McCartney Family Feud * MoMA’s Cool Million * Where the Wild Things Are
The big news from Palm Beach is the surprise wedding of Princess Maria Pia of Italy and Prince Michel de Bourbon last week. They’re one of the resort’s most popular couples, invited to every breakfast, lunch, tea, dinner, cocktail and snacks party you can name. They even go to some of them. Now they have flown to Europe on their honeymoon. But is honeymoon the mot juste? They have been living together blissfully for the past 27 years.
Family notes from all over: Sir Paul McCartney took his wife, Heather Mills, to Liverpool for the final concert of his “Back in the World” tour, which raked in more than $100 million and took him to 92 cities. Sir Paul played for more than 30,000 adoring fans, ranging from screaming teens to grannies who had a crush on him in 1964 and still do.
When Heather was asked whether she and Sir Paul would be attending the upcoming wedding of her stepdaughter, Stella McCartney, rumored to be taking place this summer, Heather said she and Paul had not been asked, but she wished them well. Whatever, Sir Paul won’t go without her. He wants to present a united family front, he says, and has been upset by all the unkind gossip and the talk of a feud with his children. Whether all this squabbling just signals the McCartney children’s continued distaste for their stepmother, the division of his billion-dollar fortune, the jealousy over the time and love he’ll be spending with his new family now that Heather is pregnant, or all of the above — who knows?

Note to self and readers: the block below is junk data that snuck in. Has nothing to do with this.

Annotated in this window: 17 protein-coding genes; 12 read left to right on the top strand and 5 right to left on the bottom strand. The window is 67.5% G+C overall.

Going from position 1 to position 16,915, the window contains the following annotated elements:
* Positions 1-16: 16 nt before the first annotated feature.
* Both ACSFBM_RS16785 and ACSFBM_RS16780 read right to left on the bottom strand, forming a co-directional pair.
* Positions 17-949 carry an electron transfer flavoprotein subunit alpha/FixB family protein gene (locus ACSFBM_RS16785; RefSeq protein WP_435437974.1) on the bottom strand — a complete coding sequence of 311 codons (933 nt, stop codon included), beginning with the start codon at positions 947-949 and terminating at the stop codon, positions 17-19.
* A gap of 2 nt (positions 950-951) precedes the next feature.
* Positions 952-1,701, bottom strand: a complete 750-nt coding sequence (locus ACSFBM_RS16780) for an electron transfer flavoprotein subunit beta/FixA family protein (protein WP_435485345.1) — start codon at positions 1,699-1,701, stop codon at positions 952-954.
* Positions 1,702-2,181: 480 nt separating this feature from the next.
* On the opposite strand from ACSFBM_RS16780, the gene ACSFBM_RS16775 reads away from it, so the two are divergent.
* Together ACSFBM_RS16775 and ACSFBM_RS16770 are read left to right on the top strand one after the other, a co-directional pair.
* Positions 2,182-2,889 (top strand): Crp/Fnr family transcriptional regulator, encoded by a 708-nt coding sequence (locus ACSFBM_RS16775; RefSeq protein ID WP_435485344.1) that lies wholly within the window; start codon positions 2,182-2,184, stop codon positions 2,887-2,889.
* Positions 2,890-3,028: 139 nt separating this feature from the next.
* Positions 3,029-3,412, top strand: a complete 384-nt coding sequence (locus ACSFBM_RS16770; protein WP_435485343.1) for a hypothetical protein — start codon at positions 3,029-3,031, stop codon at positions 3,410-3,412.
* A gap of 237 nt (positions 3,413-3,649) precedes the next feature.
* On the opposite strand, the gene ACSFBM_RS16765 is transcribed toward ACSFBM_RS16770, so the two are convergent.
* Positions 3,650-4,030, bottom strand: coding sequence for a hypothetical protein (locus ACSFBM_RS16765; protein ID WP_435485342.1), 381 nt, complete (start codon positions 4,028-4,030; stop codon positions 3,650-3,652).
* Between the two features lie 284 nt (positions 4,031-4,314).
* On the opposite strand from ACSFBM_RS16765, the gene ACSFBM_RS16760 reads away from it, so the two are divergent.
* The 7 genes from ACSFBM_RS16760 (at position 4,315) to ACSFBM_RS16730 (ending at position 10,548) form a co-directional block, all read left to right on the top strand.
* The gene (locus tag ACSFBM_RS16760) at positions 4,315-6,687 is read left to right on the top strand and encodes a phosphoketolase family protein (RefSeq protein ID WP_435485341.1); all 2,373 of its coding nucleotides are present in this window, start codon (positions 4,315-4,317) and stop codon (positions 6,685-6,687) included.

Mick Jagger either has an unusual beauty secret — hardly likely — or he’s taking extreme precautions to protect himself against Europe’s notoriously aggressive paparazzi. Over the weekend at the Kempinski hotel in Munich, where he is preparing a Rolling Stones concert and will soon be joined by L’Wren Scott (the stylist he’s been quietly seeing off and on for several years now), he insisted that black-out draperies be installed to cover each window on his floor of suites and that all the cracks be taped so absolutely no light or zoom lens can creep in. Mick often sleeps while the rest of the world works, turning day into night. But forget those old vampire legends, at least for L’Wren’s sake. She has a very long and pretty neck.
The Museum of Modern Art — and those who love and support it — and Rudolph W. Giuliani — and 900 of the many who love and support him — crowded into the Metropolitan Pavilion for the MoMA’s huge dinner honoring him for what he has meant and means to New York City. Rudy was dapper in a dinner jacket and a flag on his lapel.